Artwork Depicting a Ki-43 flying over Japanese trainers in the Northeast Aviation School. (Illustration by Chen Yingming / 陈应明)

The rest of the Hayabusas were eventually delivered to the Northeast Old Aviation School, where they were used as advanced trainers for fighter pilots. In April of 1948, men belonging to the Northeast Old Aviation school were able to capture an unspecified amount of Hayabusa fighters in the Chaoyang (朝阳镇) Town airport located in Jilin. This was followed by another unspecified batch of Hayabusas captured in Sunjia (孙家) Airport located near Harbin in the Heilongjiang province sometime in June of the same year. Four Hayabusas were recorded to have been repaired by the school from 1947 to 1948. Under the guidance of former Japanese and Manchukuo pilots, many of the Communist Chinese air cadets were soon able to graduate from flying in the two-seater Tachikawa Ki-55 trainer to flying solo in the Hayabusa.

In March of 1948, a number of experienced pilots and instructors were pulled from the school to form a “Combat Flying Wing” (战斗飞行大队). The 1st Squadron would use bombers and transport aircraft while 2nd Squadron would use fighters. Among these would be six Ki-43-II models. The intent of this formation was to combat Nationalist planes, but this wing never saw any combat action.

Considerations were made to use the Hayabusa in the Establishment of the People’s Republic of China parade on October 1st of 1949, but this did not happen. Despite what one may think, the Japanese planes were not withheld from the parade due to political and racial issues, but rather fear of them experiencing mechanical problems during the parade.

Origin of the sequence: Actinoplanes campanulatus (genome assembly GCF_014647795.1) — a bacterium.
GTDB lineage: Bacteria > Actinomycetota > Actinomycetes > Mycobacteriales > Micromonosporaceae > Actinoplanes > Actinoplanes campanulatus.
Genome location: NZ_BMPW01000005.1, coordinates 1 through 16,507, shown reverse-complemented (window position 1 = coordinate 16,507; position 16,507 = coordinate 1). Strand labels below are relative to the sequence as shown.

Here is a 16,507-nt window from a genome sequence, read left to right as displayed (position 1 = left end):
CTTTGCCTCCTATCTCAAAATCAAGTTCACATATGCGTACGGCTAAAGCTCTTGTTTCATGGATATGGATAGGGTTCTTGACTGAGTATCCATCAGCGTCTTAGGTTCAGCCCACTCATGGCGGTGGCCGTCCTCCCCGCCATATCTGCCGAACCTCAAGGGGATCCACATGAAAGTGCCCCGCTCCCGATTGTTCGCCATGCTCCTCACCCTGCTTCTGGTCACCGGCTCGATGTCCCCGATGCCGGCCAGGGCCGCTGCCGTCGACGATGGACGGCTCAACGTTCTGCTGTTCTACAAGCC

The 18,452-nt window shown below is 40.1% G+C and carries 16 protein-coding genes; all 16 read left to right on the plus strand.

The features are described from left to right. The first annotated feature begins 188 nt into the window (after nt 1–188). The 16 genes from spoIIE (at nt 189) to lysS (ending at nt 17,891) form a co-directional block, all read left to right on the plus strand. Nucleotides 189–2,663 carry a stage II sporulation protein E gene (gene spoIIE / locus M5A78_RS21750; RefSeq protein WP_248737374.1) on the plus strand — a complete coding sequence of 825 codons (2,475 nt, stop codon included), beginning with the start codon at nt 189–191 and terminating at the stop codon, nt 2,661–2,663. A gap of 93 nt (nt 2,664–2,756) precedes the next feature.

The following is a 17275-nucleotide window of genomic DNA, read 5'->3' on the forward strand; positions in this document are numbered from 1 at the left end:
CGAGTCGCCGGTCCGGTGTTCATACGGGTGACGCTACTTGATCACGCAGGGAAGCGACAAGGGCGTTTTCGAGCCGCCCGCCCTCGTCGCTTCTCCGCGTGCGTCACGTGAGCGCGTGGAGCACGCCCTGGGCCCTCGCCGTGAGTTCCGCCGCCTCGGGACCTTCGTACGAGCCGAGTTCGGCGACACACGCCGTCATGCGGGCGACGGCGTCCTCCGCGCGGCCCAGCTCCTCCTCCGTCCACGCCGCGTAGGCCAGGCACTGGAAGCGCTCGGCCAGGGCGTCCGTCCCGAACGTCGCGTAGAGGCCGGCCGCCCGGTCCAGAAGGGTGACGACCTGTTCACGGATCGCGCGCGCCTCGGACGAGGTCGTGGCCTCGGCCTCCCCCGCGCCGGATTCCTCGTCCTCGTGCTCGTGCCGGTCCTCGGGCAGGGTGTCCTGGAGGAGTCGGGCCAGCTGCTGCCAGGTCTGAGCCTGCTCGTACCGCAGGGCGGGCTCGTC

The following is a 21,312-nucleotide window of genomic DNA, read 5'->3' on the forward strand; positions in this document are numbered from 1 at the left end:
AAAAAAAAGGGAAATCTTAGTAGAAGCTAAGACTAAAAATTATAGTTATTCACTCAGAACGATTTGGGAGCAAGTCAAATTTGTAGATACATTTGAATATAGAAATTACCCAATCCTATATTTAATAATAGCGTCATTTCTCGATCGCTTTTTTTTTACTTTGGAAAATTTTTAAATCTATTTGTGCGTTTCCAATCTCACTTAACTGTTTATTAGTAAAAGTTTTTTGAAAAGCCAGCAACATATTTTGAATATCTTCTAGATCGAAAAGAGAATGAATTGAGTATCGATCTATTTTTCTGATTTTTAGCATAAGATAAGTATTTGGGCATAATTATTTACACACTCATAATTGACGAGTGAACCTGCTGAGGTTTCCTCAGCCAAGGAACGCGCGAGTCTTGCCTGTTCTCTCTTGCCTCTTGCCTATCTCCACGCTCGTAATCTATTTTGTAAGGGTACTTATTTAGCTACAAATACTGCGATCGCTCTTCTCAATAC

Communist Chinese service members standing in front of a captured Hayabusa. (Encyclopedia of Chinese Aircraft: Volume 2)

As such, these worn out Hayabusas were grounded. By November of 1949, there were only five examples of the Hayabusa that were still in use. These final five fighters were used by the 7th Aviation School as trainers and teaching aids. By 1952, all of the Hayabusas were finally retired from service. There are no surviving examples of the Communist Chinese Hayabusa, but there is one known photo of the Communist Hayabusa in service.

First Air-to Air Combat of the Communist Chinese Air Force

In the afternoon of October 15th 1947, four Nationalist Chinese P-51D Mustangs belonging to the Shenyang Beiling airfield took off under the leadership of Xu Jizhen (徐吉骧), the co-captain of the squadron. They were tasked with the mission of patrolling the airspace of Harbin (哈尔滨), Jiamusi (佳木斯) and the Sino-Soviet border. Upon crossing the mountains near Mishan (密山), the Mustangs squadron noticed a Tachikawa Ki-55 trainer with Communist Chinese markings belonging to the Northeast Old Aviation School preparing to land at the nearby Tangyuan (汤原) airport. This Ki-55 was piloted by Lu Liping (吕黎平) and an unnamed Japanese instructor. Xu Jizhen immediately dove for the trainer and began firing. The area immediately behind the instructor’s compartment was hit, which resulted in a fire. Watching the attack from the ground, Fang Hua (方华), a veteran Communist soldier, scrambled for a nearby parked Nakajima Ki-43-II Hayabusa and took off. Unfortunately for him, the Hayabusa was not loaded with ammunition so he was unable to engage the Mustangs. However, he was able to lead the Mustangs away from the airfield and evaded their shots until they ran out of ammo. This unfortunate skirmish was the first air-to-air combat experience the Communist Chinese had.